I was walking Willow on a slip, because she had shown more than a passing interest in Jack.. as potential prey, not as a hunting buddy. I thought it would be a good idea for her to get used to him. We jumped the first jack pretty quickly (start and finish point of the day's walk is the lower left corner). Willow showed an impressive burst of speed initially, but after a minute was well behind the group, which ended up in the foothill rock and scrub which effectively ended the course.
We walked a good distance further north when all hell broke loose. A hare popped up, and the dogs gave chase. I slipped Willow, and she took off in the opposite direction! I thought, "Oh, she doesn't see it". Au Contraire... she was off on a different rabbit! We'd jumped two at once, and Willow had exclusive use of the second one. While Dutch watched the main group, I followed Willow's progress, as she worked it pretty well, until...
... it went under the fence, which is how Willow learned the "fence lesson". Go under it like the jack does.. and like the Pronhorn does: the bottom strand is not barbed. They usually only make this mistake once, and fortunaely, there were no matching lacerations under the blanket. Margaret will have an opportunity to try out the brand new, in-the-box Singer she got at last weekend's auction for $30!
Shortly after the fun with JR's 9A and 9B, I spotted another, who stayed out of everyone's sight, scooting low to the west. The dogs didn't see it, thus "JR10nc" as in "no course".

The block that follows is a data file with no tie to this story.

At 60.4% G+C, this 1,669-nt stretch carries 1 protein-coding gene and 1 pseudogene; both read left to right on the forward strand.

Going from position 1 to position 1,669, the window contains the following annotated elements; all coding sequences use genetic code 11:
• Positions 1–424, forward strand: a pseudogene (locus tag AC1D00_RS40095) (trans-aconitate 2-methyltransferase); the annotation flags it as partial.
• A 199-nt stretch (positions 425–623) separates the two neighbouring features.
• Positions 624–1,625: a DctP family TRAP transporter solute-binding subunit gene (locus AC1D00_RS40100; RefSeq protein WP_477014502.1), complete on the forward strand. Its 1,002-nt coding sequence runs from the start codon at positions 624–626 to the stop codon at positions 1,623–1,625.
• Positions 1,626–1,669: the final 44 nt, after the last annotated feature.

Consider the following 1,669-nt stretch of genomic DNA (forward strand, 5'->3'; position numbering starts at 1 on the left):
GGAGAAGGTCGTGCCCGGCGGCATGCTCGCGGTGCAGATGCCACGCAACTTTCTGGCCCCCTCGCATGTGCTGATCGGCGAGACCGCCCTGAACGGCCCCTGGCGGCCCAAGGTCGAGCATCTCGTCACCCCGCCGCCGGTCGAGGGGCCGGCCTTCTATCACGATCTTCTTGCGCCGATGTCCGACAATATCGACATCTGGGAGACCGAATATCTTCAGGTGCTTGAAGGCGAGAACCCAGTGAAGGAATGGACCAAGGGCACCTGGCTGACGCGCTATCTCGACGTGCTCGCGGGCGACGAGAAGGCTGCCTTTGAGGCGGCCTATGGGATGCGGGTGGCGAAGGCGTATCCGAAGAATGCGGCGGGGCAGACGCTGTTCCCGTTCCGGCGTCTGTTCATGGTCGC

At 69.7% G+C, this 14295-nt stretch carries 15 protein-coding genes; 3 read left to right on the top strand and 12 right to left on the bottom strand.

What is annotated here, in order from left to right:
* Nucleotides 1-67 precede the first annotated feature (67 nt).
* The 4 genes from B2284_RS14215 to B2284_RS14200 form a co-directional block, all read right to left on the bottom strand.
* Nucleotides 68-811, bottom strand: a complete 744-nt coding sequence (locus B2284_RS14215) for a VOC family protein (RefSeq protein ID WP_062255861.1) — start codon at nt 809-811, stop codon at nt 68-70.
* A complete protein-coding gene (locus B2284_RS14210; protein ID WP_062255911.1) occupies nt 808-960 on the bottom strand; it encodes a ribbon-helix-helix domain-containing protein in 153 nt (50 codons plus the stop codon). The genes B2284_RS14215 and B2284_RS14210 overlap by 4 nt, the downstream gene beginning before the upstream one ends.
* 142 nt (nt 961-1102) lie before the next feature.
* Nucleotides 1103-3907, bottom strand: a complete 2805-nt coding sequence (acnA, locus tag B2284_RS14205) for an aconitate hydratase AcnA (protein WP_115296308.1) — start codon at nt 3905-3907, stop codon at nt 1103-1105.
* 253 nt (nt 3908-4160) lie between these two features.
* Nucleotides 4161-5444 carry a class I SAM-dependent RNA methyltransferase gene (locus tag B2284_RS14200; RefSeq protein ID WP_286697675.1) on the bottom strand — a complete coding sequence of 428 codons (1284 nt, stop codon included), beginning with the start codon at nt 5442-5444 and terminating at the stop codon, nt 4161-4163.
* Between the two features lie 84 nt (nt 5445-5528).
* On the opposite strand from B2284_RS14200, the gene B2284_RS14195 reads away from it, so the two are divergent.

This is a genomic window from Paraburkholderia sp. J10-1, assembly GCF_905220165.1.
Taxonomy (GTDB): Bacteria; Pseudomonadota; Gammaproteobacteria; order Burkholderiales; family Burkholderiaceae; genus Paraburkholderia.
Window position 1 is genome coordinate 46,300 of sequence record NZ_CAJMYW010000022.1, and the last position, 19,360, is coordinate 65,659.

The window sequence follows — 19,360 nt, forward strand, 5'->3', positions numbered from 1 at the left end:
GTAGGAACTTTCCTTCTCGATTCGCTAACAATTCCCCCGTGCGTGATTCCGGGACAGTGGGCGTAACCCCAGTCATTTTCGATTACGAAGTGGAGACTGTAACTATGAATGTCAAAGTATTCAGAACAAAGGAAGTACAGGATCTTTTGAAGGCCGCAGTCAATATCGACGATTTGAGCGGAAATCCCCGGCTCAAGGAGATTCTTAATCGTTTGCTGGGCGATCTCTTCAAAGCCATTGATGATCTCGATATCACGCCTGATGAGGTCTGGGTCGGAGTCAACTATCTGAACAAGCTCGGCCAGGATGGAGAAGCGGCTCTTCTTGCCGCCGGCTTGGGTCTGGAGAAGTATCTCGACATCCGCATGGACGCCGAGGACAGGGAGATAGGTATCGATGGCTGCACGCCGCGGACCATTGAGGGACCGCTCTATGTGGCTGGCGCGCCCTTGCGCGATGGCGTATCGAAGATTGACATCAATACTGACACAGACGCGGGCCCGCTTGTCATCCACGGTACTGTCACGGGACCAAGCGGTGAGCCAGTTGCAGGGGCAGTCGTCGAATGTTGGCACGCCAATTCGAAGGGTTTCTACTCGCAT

Our day wasn't quite done as we made one more north-south sweep, and just as we were approaching the road that runs through the the middle of the fields, we found one more to chase. By this time, I felt comfortable enough with Willow's ability to find her way back that I was letting her free course. She was still showing some interest in Jack, but it was more curiosity now, than something like lunch. This course was short, as the rabbit made straight for the brush. After four good chases, one which ended up with the rare instance of the rabbit jumping into a hole, we decided to head back for the vehicles.
I called this post "Combing the Fields" because I thought the track was going to look like the teeth of a comb, (which it does.. a very small comb), and I thought we were going to to go up and down a few more times than we actually did. Making only 4 sweeps, the track looks like something completely different, doesn't it? Can you see the rabbit? And not just any rabbit... Maybe I should have named the post: "Frank"